Details – RIP

With Details joining the great auk, let’s take a minute to praise the stable of writers under James Truman’s stewardship in the mid nineties: Rob Sheffield, Chris Heath, Rob Tannenbaum, Glenn O’Brien, and countless others who contributed to a magazine whose vision of masculinity as insouciant, sexually ambivalent, and comfortable with objectification educated thousands of… More Details – RIP

Hack vs Hack

George Will has been a walking conflict of interest ever since he prepped Ronald Reagan for his debate with Jimmy Carter in 1980, didn’t disclose the info, and on ABC congratulated him on his performance. He lunched often with Nancy Reagan, his columns feasting on the scuttlebutt. Will’s purported Toryism and mastery of polysyllabic words… More Hack vs Hack

‘The President was sore as blazes’

Reviewing the journals of Drew Pearson, Thomas Mallon notes the most notorious instances of conflict of interest: Robert Novak, known as “the Prince of Darkness,” records in his autobiography of the same name how the social connections of his writing partner, Rowland Evans, sometimes put their column in the tank for J.F.K. Things got even… More ‘The President was sore as blazes’

‘If I decided to build one of these fountains, I could probably do it’

Bill Withers tells us how to live: “I can’t play the guitar or the piano, but I made a career out of writing songs on guitars and piano,” he said. “I never learned music. I just did it.” How? “It was just something I decided to do. If I decided to build one of these… More ‘If I decided to build one of these fountains, I could probably do it’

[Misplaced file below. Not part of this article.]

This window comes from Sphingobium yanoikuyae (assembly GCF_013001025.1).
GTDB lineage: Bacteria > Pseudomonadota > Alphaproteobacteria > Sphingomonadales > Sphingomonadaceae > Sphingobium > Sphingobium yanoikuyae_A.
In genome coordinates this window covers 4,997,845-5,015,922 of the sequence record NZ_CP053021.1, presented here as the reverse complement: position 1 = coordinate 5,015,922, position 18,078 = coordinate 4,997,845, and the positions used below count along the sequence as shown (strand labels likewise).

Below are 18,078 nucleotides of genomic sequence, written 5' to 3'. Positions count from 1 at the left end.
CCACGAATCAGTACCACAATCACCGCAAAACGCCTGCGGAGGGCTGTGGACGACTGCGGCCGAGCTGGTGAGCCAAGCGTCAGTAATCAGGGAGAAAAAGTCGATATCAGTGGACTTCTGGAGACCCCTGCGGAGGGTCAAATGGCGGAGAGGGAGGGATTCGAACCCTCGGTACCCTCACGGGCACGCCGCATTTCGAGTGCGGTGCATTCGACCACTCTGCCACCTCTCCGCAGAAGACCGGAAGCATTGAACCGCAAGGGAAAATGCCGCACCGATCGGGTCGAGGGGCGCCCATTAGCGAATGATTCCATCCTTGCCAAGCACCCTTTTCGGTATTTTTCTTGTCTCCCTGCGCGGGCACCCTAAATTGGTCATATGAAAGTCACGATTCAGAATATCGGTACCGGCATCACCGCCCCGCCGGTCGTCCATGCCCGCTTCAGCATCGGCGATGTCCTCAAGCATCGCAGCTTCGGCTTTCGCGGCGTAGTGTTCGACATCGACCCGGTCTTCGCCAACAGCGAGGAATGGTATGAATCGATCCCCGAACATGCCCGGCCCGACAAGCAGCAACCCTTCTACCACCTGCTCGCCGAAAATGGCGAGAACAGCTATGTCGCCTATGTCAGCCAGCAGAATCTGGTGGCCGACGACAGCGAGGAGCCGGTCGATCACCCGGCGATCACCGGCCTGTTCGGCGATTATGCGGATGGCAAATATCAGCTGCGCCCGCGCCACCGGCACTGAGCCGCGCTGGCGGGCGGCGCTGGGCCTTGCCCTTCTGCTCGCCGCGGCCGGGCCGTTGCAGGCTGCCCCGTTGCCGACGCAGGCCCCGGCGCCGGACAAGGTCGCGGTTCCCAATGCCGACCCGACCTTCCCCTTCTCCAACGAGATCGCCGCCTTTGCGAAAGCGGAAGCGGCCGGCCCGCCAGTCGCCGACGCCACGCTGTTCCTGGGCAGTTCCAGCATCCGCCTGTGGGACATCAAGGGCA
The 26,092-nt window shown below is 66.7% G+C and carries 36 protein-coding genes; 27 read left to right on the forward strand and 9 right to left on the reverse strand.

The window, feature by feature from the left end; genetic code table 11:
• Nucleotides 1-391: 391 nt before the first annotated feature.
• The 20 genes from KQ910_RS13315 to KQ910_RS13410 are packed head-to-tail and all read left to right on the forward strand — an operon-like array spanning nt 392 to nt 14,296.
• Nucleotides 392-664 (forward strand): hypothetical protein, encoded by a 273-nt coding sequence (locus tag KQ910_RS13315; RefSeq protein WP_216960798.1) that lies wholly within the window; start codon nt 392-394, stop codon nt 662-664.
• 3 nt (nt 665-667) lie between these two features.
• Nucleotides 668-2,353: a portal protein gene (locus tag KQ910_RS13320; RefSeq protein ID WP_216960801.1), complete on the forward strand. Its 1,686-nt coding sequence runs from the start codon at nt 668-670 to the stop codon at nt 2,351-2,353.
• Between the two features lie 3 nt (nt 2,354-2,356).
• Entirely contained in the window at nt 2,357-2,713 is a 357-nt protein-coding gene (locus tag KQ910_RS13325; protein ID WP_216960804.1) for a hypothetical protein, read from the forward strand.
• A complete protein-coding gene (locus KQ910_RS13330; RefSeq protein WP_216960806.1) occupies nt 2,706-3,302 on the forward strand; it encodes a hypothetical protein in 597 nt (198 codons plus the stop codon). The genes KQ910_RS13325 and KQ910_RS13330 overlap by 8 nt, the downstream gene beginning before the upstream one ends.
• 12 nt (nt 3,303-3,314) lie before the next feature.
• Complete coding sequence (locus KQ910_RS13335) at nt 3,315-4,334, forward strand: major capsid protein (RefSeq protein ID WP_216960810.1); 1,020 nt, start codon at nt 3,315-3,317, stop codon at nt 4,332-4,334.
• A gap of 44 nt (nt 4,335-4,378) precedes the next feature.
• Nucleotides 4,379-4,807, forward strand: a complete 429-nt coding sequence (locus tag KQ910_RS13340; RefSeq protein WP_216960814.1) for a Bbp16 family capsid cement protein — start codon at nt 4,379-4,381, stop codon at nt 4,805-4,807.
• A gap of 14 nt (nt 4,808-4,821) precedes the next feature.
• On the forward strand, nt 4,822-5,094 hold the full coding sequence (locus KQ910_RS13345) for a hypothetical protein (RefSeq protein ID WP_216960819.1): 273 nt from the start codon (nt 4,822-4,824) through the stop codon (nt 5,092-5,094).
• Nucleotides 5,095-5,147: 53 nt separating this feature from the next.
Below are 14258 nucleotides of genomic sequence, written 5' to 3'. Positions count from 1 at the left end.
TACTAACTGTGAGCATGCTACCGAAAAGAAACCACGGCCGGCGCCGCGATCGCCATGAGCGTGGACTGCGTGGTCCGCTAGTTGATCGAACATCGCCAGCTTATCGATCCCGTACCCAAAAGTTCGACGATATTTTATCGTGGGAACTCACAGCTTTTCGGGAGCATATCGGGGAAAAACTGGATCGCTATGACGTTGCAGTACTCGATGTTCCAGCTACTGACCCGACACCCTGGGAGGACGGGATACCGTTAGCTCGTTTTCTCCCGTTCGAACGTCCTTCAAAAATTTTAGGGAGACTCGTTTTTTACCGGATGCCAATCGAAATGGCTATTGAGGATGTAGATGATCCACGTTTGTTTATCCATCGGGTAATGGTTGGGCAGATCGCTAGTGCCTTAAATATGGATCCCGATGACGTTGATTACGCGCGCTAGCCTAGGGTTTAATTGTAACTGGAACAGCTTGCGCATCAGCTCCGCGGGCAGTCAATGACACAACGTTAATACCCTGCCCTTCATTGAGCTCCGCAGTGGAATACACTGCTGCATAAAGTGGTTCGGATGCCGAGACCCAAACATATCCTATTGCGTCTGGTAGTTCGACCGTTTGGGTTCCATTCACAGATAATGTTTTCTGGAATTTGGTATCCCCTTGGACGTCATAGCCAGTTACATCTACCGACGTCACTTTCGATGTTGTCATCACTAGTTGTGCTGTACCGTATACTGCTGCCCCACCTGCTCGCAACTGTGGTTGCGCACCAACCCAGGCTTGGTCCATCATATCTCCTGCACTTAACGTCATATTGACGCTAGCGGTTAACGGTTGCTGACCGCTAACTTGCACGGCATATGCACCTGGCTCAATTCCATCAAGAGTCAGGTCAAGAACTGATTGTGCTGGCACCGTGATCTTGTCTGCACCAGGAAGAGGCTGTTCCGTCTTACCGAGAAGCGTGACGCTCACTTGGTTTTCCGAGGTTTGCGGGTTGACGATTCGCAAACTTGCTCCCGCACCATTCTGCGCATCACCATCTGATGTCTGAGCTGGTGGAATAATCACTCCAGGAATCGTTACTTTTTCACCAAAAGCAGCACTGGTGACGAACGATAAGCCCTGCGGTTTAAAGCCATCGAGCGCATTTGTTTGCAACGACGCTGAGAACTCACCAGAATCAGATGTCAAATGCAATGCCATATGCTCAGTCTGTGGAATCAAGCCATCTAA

The stupidity of George Will, Part XIV

“They certainly are not tea partyers, those earnest, issue-oriented, book-club organizing activists who are passionate about policy,” writes George F. Will about the Trumpites. Those earnest “issue-oriented” types who wear Lady Liberty hats and scream about the government keeping its hands out of their Social Security. Once a year I revisit The George Will Show.… More The stupidity of George Will, Part XIV

Reclaiming spinsterhood and bachelorhood

I have read a couple of dissenting reviews of Kate Bolick’s Spinster, but Briallen Hopper’s is the liveliest and most allusive. The crux of her counterargument: although Bolick is correct to reclaim spinsterhood as a desirable state, the assumptions on which this state rests still get defined by men. “Whom to marry, and when will… More Reclaiming spinsterhood and bachelorhood

‘How a politician can chalk up wins against structural racism’

Yep: f you look at a typical presidential campaign site under a heading like “Issues,” you’ll see that there isn’t a bullet point that lists a candidate’s plans to attack the complicated issue of structural racism with specific steps. This should change. And in this, candidates can take a lesson from President Obama. His administration,… More ‘How a politician can chalk up wins against structural racism’